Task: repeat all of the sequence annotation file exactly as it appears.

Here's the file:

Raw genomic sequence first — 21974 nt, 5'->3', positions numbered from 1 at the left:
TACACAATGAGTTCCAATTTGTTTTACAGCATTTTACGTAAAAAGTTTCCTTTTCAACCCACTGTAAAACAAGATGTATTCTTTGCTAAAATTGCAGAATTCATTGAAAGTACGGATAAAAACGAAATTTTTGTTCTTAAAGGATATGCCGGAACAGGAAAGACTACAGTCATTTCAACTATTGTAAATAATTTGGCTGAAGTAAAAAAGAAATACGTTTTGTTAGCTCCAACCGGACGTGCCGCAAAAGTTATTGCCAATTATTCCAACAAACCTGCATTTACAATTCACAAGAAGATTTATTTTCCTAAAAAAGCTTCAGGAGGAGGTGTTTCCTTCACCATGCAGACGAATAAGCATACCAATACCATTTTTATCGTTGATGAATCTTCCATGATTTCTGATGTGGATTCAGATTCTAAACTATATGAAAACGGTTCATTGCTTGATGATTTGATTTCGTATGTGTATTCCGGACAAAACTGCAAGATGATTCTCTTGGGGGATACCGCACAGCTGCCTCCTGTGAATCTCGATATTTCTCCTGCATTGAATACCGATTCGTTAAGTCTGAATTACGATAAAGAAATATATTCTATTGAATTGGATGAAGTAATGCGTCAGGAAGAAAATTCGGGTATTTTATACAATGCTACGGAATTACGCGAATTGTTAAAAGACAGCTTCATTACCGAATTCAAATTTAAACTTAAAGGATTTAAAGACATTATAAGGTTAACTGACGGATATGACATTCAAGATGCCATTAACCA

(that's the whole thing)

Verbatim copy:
Raw genomic sequence first — 21974 nt, 5'->3', positions numbered from 1 at the left:
TACACAATGAGTTCCAATTTGTTTTACAGCATTTTACGTAAAAAGTTTCCTTTTCAACCCACTGTAAAACAAGATGTATTCTTTGCTAAAATTGCAGAATTCATTGAAAGTACGGATAAAAACGAAATTTTTGTTCTTAAAGGATATGCCGGAACAGGAAAGACTACAGTCATTTCAACTATTGTAAATAATTTGGCTGAAGTAAAAAAGAAATACGTTTTGTTAGCTCCAACCGGACGTGCCGCAAAAGTTATTGCCAATTATTCCAACAAACCTGCATTTACAATTCACAAGAAGATTTATTTTCCTAAAAAAGCTTCAGGAGGAGGTGTTTCCTTCACCATGCAGACGAATAAGCATACCAATACCATTTTTATCGTTGATGAATCTTCCATGATTTCTGATGTGGATTCAGATTCTAAACTATATGAAAACGGTTCATTGCTTGATGATTTGATTTCGTATGTGTATTCCGGACAAAACTGCAAGATGATTCTCTTGGGGGATACCGCACAGCTGCCTCCTGTGAATCTCGATATTTCTCCTGCATTGAATACCGATTCGTTAAGTCTGAATTACGATAAAGAAATATATTCTATTGAATTGGATGAAGTAATGCGTCAGGAAGAAAATTCGGGTATTTTATACAATGCTACGGAATTACGCGAATTGTTAAAAGACAGCTTCATTACCGAATTCAAATTTAAACTTAAAGGATTTAAAGACATTATAAGGTTAACTGACGGATATGACATTCAAGATGCCATTAACCA